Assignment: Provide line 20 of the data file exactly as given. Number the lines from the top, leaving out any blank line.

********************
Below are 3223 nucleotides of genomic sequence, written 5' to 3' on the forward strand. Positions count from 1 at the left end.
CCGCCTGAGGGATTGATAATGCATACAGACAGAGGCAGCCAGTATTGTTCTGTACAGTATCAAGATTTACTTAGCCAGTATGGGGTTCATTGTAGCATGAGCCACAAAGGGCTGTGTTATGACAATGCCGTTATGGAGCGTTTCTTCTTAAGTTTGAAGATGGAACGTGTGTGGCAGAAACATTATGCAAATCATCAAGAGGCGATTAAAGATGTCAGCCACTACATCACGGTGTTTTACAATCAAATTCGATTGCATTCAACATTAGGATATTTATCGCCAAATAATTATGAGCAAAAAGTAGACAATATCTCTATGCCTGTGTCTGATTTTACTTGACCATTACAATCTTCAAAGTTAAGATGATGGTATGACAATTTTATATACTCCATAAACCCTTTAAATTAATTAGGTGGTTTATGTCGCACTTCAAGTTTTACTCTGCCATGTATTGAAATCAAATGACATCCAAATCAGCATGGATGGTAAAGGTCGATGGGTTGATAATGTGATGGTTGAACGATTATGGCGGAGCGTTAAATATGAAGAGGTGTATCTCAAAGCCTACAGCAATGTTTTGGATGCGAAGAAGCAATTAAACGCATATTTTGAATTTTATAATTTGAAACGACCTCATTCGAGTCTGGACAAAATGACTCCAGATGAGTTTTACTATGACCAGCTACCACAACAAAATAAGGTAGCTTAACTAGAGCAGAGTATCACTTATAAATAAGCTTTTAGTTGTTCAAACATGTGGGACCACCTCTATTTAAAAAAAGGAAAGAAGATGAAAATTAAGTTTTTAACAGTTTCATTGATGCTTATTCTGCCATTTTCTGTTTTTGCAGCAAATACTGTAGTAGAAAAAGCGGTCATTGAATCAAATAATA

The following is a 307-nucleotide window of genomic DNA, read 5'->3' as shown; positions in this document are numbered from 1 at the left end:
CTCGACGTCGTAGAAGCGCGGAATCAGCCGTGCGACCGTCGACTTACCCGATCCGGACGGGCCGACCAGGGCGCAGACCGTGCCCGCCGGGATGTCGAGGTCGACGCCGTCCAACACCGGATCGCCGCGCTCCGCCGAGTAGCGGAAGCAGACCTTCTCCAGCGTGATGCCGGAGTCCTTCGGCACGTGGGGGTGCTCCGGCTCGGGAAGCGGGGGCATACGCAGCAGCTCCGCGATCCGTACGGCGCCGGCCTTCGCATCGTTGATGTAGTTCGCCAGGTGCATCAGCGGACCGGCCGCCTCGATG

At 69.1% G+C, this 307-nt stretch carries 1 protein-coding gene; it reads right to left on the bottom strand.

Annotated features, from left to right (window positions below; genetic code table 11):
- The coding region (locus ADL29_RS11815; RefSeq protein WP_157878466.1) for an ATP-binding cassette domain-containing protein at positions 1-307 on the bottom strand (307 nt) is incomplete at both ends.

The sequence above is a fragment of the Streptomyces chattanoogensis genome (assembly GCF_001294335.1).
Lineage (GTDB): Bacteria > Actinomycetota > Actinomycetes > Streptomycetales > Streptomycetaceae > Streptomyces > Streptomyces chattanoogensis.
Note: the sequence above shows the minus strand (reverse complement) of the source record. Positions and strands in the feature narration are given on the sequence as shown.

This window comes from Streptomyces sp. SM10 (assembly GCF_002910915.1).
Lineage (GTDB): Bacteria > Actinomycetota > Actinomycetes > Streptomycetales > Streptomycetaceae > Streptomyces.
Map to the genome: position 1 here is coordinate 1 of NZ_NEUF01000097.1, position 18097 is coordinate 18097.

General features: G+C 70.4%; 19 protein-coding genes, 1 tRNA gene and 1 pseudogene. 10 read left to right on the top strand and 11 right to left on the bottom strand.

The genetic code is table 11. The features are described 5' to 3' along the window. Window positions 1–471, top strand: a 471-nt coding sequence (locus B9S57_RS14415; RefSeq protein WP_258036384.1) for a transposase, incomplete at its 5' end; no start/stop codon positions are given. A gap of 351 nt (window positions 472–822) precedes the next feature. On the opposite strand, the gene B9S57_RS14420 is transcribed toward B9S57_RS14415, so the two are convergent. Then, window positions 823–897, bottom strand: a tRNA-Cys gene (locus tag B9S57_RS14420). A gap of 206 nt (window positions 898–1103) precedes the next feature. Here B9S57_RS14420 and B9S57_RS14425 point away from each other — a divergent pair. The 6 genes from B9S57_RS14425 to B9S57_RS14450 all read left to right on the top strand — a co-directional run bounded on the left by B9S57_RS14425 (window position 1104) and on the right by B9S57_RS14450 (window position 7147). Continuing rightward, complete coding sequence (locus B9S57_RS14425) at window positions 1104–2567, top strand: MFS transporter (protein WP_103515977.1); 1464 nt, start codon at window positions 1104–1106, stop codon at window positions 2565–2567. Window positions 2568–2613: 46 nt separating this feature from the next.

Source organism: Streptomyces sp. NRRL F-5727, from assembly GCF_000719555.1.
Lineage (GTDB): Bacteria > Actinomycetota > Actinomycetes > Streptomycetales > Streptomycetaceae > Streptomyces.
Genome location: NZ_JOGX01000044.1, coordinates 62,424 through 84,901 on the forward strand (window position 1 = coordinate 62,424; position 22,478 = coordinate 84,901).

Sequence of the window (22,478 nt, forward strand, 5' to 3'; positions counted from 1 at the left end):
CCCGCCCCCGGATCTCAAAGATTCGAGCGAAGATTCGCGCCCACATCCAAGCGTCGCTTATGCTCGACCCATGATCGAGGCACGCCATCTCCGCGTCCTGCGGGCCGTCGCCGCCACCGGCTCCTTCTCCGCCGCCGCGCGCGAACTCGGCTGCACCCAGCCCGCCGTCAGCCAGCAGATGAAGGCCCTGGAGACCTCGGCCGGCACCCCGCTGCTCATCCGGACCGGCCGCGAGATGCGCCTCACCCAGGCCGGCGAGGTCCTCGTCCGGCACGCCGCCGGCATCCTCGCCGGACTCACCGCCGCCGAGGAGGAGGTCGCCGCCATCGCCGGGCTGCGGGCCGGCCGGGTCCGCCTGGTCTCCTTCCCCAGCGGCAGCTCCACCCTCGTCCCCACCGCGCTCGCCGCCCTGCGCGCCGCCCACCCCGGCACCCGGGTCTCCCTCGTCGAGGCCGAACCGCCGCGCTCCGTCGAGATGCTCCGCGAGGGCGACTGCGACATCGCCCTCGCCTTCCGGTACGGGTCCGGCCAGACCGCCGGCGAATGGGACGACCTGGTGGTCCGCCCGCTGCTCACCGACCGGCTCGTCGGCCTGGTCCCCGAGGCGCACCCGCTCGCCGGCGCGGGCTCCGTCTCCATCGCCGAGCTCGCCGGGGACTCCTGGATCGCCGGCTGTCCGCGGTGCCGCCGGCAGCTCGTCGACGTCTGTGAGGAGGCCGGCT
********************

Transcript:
CCCGCCCCCGGATCTCAAAGATTCGAGCGAAGATTCGCGCCCACATCCAAGCGTCGCTTATGCTCGACCCATGATCGAGGCACGCCATCTCCGCGTCCTGCGGGCCGTCGCCGCCACCGGCTCCTTCTCCGCCGCCGCGCGCGAACTCGGCTGCACCCAGCCCGCCGTCAGCCAGCAGATGAAGGCCCTGGAGACCTCGGCCGGCACCCCGCTGCTCATCCGGACCGGCCGCGAGATGCGCCTCACCCAGGCCGGCGAGGTCCTCGTCCGGCACGCCGCCGGCATCCTCGCCGGACTCACCGCCGCCGAGGAGGAGGTCGCCGCCATCGCCGGGCTGCGGGCCGGCCGGGTCCGCCTGGTCTCCTTCCCCAGCGGCAGCTCCACCCTCGTCCCCACCGCGCTCGCCGCCCTGCGCGCCGCCCACCCCGGCACCCGGGTCTCCCTCGTCGAGGCCGAACCGCCGCGCTCCGTCGAGATGCTCCGCGAGGGCGACTGCGACATCGCCCTCGCCTTCCGGTACGGGTCCGGCCAGACCGCCGGCGAATGGGACGACCTGGTGGTCCGCCCGCTGCTCACCGACCGGCTCGTCGGCCTGGTCCCCGAGGCGCACCCGCTCGCCGGCGCGGGCTCCGTCTCCATCGCCGAGCTCGCCGGGGACTCCTGGATCGCCGGCTGTCCGCGGTGCCGCCGGCAGCTCGTCGACGTCTGTGAGGAGGCCGGCT